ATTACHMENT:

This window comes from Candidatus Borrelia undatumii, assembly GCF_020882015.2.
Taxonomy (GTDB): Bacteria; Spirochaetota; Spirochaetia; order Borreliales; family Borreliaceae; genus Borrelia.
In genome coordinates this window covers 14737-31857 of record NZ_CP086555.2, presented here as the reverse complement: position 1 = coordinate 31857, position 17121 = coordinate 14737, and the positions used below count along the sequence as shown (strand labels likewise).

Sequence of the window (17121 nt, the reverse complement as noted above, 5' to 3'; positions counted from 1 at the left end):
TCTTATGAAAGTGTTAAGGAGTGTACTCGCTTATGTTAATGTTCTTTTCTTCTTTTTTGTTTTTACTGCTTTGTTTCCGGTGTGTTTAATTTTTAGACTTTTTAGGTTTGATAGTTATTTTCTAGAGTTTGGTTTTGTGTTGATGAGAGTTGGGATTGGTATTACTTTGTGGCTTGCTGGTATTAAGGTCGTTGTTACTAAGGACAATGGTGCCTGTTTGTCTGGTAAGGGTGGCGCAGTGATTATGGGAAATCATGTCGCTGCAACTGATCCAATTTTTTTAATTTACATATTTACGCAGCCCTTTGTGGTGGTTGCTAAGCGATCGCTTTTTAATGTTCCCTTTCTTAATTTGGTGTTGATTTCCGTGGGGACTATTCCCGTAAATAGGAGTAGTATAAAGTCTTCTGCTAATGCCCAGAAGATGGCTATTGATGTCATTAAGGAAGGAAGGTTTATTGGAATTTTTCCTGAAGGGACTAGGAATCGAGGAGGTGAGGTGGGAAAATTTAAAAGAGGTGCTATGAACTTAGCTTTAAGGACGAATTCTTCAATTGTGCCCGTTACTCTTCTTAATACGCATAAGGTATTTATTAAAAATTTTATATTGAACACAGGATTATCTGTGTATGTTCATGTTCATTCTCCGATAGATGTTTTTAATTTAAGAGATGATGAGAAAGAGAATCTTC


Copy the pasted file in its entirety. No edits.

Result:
This window comes from Candidatus Borrelia undatumii, assembly GCF_020882015.2.
Taxonomy (GTDB): Bacteria; Spirochaetota; Spirochaetia; order Borreliales; family Borreliaceae; genus Borrelia.
In genome coordinates this window covers 14737-31857 of record NZ_CP086555.2, presented here as the reverse complement: position 1 = coordinate 31857, position 17121 = coordinate 14737, and the positions used below count along the sequence as shown (strand labels likewise).

Sequence of the window (17121 nt, the reverse complement as noted above, 5' to 3'; positions counted from 1 at the left end):
TCTTATGAAAGTGTTAAGGAGTGTACTCGCTTATGTTAATGTTCTTTTCTTCTTTTTTGTTTTTACTGCTTTGTTTCCGGTGTGTTTAATTTTTAGACTTTTTAGGTTTGATAGTTATTTTCTAGAGTTTGGTTTTGTGTTGATGAGAGTTGGGATTGGTATTACTTTGTGGCTTGCTGGTATTAAGGTCGTTGTTACTAAGGACAATGGTGCCTGTTTGTCTGGTAAGGGTGGCGCAGTGATTATGGGAAATCATGTCGCTGCAACTGATCCAATTTTTTTAATTTACATATTTACGCAGCCCTTTGTGGTGGTTGCTAAGCGATCGCTTTTTAATGTTCCCTTTCTTAATTTGGTGTTGATTTCCGTGGGGACTATTCCCGTAAATAGGAGTAGTATAAAGTCTTCTGCTAATGCCCAGAAGATGGCTATTGATGTCATTAAGGAAGGAAGGTTTATTGGAATTTTTCCTGAAGGGACTAGGAATCGAGGAGGTGAGGTGGGAAAATTTAAAAGAGGTGCTATGAACTTAGCTTTAAGGACGAATTCTTCAATTGTGCCCGTTACTCTTCTTAATACGCATAAGGTATTTATTAAAAATTTTATATTGAACACAGGATTATCTGTGTATGTTCATGTTCATTCTCCGATAGATGTTTTTAATTTAAGAGATGATGAGAAAGAGAATCTTC